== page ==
There is no formula for collegiate success. For one, our goals are not the same nor are our journeys toward those goals. What may work for one student may not work for others.
However, that doesn’t mean you have to blindly fumble around before finding success in college. Often, there are common strategies you can employ to put yourself in a position to succeed.
The defining characteristic of college is independence. You have more autonomy over yourself, your decisions and your actions.
Perhaps the most important aspect of this independence is choosing for yourself how you want to spend the rest of your life, as your four years in college will likely have some bearing on your future career.
That is an immense responsibility. Within four years, you will likely have cemented, to some extent, your future.
So find what you love. Find something that you will not only feel comfortable dedicating your life to but also something you would enjoy spending the rest of your life doing.
Don’t commit too early to a major. Try different classes. Figure out what you do and do not like. You may tap into some intellectual curiosity you did not know existed. You may find something so fascinating that your way of thinking changes.
Once you start taking the classes that interest you, you will find college academia becomes so much easier. Even if the classes are harder and the grading tougher, you will enjoy the daily grind and routine studying. Learning will be fun, and that almost always correlates with success.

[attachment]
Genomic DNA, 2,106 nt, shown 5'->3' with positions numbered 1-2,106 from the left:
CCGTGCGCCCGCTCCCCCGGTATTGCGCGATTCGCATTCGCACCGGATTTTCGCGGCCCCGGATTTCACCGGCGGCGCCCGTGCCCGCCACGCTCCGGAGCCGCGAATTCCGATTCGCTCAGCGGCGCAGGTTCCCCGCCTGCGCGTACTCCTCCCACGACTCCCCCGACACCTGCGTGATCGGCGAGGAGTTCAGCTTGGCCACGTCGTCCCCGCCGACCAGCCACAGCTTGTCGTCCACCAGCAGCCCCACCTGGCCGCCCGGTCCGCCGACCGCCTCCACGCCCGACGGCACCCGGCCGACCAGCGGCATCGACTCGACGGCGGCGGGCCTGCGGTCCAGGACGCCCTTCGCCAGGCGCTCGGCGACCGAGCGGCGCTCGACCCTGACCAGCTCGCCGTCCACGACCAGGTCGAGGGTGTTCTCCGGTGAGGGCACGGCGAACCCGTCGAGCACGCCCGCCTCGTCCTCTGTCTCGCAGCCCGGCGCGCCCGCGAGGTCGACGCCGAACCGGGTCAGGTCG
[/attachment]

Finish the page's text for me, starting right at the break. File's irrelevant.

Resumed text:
You will also have independence outside of the classroom. Often, the people who graduate from college with the most meaningful experiences are those who turn what would otherwise be unproductive into something productive. Fill your free time with meaningful engagements and experiences for you.
The best way to do this is to explore clubs and student organizations. If you are interested in writing there will likely be several publication outlets on campus. If you are interested in community building there will almost certainly be service organizations. Even if you are interested in what might seem to be the most esoteric of things there will still likely be something to match your interest.
Many prospective college students equate collegiate freedom and independence with extended partying and alcohol use. For some, this is an inevitable part of the college experience, although there are a significant number of students who choose to abstain. I cannot tell you to avoid drinking altogether; each person makes that choice individually. However, the danger is that the occasional drink becomes more frequent or that partying turns into over-partying.
That, however, doesn’t happen except when time is left unfilled. Joining organizations that match your interests, partaking in important extracurricular activities such as joining university research groups on campus, will keep you from developing unhealthy and, in some cases, what may become dangerous habits and behavior.
In the long run, you won’t remember the number of parties you attended or the number of drinks you were able to drink. You will, however, remember what organizations you were a part of and what you did to positively impact change either on campus or in your community.
As a final remark, find the right balance between education, extra-curriculars and relaxation. Don’t let academics consume you. Don’t overextend yourself with too many activities outside of class. And don’t forget to take a break every now and then. Have fun — in healthy ways — with your friends.